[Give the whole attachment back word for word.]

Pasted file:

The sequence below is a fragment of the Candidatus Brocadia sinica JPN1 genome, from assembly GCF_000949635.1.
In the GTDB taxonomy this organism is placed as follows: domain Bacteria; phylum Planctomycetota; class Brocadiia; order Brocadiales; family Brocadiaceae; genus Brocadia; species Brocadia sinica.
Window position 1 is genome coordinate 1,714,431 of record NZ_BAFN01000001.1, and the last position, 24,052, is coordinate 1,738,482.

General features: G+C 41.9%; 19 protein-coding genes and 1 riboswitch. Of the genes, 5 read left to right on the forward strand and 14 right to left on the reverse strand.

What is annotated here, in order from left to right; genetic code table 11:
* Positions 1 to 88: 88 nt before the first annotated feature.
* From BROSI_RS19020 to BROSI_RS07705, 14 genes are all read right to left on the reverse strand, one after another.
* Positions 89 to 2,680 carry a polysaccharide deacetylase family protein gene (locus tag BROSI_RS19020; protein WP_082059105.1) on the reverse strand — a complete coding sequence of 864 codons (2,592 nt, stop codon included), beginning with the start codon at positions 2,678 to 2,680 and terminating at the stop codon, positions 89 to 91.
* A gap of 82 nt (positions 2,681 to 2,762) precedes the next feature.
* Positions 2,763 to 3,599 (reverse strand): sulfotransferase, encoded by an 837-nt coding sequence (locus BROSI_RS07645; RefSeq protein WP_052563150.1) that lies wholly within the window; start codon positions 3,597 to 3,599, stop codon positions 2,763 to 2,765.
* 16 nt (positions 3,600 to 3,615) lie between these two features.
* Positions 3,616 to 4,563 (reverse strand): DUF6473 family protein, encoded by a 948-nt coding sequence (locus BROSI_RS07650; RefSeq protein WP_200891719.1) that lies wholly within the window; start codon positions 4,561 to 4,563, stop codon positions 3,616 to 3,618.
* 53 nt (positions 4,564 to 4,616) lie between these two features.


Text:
The sequence below is a fragment of the Candidatus Brocadia sinica JPN1 genome, from assembly GCF_000949635.1.
In the GTDB taxonomy this organism is placed as follows: domain Bacteria; phylum Planctomycetota; class Brocadiia; order Brocadiales; family Brocadiaceae; genus Brocadia; species Brocadia sinica.
Window position 1 is genome coordinate 1,714,431 of record NZ_BAFN01000001.1, and the last position, 24,052, is coordinate 1,738,482.

General features: G+C 41.9%; 19 protein-coding genes and 1 riboswitch. Of the genes, 5 read left to right on the forward strand and 14 right to left on the reverse strand.

What is annotated here, in order from left to right; genetic code table 11:
* Positions 1 to 88: 88 nt before the first annotated feature.
* From BROSI_RS19020 to BROSI_RS07705, 14 genes are all read right to left on the reverse strand, one after another.
* Positions 89 to 2,680 carry a polysaccharide deacetylase family protein gene (locus tag BROSI_RS19020; protein WP_082059105.1) on the reverse strand — a complete coding sequence of 864 codons (2,592 nt, stop codon included), beginning with the start codon at positions 2,678 to 2,680 and terminating at the stop codon, positions 89 to 91.
* A gap of 82 nt (positions 2,681 to 2,762) precedes the next feature.
* Positions 2,763 to 3,599 (reverse strand): sulfotransferase, encoded by an 837-nt coding sequence (locus BROSI_RS07645; RefSeq protein WP_052563150.1) that lies wholly within the window; start codon positions 3,597 to 3,599, stop codon positions 2,763 to 2,765.
* 16 nt (positions 3,600 to 3,615) lie between these two features.
* Positions 3,616 to 4,563 (reverse strand): DUF6473 family protein, encoded by a 948-nt coding sequence (locus BROSI_RS07650; RefSeq protein WP_200891719.1) that lies wholly within the window; start codon positions 4,561 to 4,563, stop codon positions 3,616 to 3,618.
* 53 nt (positions 4,564 to 4,616) lie between these two features.